Public health officials confirm there was no spike in herpes cases at Coachella

Reports of an increase in cases during the festival's first weekend have been shut down.

Health officials have further shut down reports that this year’s Coachella festival was linked to a spike in herpes cases.

It was being reported last week (April 25) that according to HerpAlert, an STD diagnosis app, there had been a 2,083% increase in reported herpes cases in Indio, California and the surrounding area since the first weekend of Coachella.

Jose Arballo, public information officer for the Riverside Department of Public Health, later claimed that his agency had not seen any evidence pointing to these reports being true.


“I reached out to our lab departments, disease control and our HIV and STD program and none of them reported a spike in herpes cases,” he said.

Now, officials from Riverside Dept of Public Health have confirmed that there had been no increase in reports of herpes following the dual-weekend event.

Speaking to The Blast, they explained that three signs are used to determine an outbreak. These are an increase in reports to the main disease control centre, an increase in tests at local clinics situated near the Coachella Valley, and an increase in reports to their STD control branch.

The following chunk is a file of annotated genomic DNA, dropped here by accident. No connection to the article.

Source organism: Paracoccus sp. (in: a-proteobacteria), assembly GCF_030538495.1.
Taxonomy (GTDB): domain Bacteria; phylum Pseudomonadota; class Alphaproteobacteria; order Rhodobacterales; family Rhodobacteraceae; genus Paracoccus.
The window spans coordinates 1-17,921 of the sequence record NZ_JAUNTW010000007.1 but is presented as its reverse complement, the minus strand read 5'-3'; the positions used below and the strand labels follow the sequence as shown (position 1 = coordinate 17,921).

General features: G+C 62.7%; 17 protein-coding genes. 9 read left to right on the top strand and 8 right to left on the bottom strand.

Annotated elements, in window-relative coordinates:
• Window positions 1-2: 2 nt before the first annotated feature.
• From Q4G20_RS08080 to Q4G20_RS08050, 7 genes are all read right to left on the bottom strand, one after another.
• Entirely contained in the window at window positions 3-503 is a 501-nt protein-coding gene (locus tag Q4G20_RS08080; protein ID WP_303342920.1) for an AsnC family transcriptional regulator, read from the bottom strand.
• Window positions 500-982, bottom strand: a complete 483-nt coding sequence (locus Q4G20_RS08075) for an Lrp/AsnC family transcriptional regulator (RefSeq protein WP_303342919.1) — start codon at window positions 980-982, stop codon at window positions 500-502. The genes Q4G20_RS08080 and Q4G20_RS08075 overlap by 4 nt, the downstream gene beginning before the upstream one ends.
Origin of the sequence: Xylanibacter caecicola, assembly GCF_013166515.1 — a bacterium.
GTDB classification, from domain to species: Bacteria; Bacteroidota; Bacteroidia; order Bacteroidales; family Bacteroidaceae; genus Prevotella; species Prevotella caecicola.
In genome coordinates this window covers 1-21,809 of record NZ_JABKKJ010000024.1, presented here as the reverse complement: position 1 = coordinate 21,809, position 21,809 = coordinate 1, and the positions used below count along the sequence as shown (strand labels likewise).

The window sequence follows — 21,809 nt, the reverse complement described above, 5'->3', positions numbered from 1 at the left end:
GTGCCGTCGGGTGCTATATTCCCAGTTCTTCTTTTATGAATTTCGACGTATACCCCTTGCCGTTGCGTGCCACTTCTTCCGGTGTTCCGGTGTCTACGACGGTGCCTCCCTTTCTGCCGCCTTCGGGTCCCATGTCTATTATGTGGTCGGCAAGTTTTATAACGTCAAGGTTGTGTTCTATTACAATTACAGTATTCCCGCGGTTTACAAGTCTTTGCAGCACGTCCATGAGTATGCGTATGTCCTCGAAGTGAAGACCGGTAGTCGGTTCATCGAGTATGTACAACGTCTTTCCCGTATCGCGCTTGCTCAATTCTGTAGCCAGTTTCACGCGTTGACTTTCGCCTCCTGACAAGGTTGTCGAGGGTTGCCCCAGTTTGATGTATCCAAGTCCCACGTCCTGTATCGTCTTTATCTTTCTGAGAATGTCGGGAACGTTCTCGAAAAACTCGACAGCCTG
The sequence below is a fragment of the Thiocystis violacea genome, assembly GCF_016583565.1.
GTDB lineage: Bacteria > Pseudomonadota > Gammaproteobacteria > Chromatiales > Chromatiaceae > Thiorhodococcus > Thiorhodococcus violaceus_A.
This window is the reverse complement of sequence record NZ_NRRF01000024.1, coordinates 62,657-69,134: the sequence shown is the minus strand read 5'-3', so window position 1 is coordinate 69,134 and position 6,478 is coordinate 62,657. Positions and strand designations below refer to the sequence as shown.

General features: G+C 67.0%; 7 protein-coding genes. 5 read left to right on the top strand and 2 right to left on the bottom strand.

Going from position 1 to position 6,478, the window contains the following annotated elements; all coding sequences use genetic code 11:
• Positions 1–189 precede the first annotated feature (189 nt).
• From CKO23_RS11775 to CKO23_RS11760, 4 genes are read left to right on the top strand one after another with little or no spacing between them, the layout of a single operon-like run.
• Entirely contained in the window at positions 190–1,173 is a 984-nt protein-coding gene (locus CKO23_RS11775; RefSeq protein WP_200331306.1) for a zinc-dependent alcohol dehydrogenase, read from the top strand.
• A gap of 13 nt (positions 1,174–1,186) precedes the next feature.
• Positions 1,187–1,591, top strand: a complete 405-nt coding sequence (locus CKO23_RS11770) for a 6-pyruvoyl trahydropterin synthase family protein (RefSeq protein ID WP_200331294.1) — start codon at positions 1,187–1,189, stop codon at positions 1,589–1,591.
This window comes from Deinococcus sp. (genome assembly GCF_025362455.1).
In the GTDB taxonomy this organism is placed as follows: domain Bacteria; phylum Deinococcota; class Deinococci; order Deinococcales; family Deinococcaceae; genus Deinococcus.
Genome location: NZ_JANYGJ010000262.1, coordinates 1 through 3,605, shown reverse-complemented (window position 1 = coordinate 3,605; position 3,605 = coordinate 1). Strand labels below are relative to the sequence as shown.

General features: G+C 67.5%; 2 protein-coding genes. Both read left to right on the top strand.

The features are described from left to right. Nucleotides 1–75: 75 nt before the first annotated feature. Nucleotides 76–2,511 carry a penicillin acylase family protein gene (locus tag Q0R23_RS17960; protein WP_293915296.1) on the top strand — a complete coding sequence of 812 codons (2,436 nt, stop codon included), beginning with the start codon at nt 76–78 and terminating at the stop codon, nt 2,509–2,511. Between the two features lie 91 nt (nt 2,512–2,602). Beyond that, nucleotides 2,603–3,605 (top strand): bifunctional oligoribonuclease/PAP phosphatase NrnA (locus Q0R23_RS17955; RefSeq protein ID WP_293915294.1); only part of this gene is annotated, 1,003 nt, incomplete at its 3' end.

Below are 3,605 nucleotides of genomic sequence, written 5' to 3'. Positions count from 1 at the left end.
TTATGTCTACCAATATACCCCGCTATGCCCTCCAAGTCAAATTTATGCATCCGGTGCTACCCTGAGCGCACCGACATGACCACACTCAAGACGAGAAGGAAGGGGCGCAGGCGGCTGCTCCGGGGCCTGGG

They went on to say that companies such as HerpAlert can serve as a useful resource, but that none of the information gathered by the app was fact-checked or official.

They also echoed previous claims that herpes would take a number of days to present symptoms.


“My first reaction is that the whole thing is kind of silly because symptons don’t typically show up in 24 hours,” Dr. Jill Grimes, a board-certified family physician and author of Seductive Delusions: How Everyday People Catch STDs, previously told Billboard. “It can take anywhere from two to 12 days for symptoms to appear, although the average is three to four days.”

Admitting that it’s not uncommon for large events to see an increase in cases, but noted a 20-times spike seemed suspiciously high, Grimes added: “Typically it’s a situation where a person hooks up on the weekend and starts having symptoms on a Tuesday.”

Billboard also spoke to HerpAlert’s medical director, Lynn Marie Morski, who has since clarified the company’s findings.

“There were many coming to get medication to treat and prevent flares,” she said, stating that the 1,105 enquiries made on the app were not necessarily new cases, but people using the platform for various other reasons. “We see it as people deciding to take proactive care of their health and the health of those they may interact with over the weekend. We do not have a number of diagnosed new cases, as sometimes we cannot determine via their history and photos, so we have to advise they see a provider in person.”

Founded two years ago, the way in which HerpAlert works is users upload photos of their infections for doctors to diagnose. Then they can issue prescriptions to treat the very common virus.


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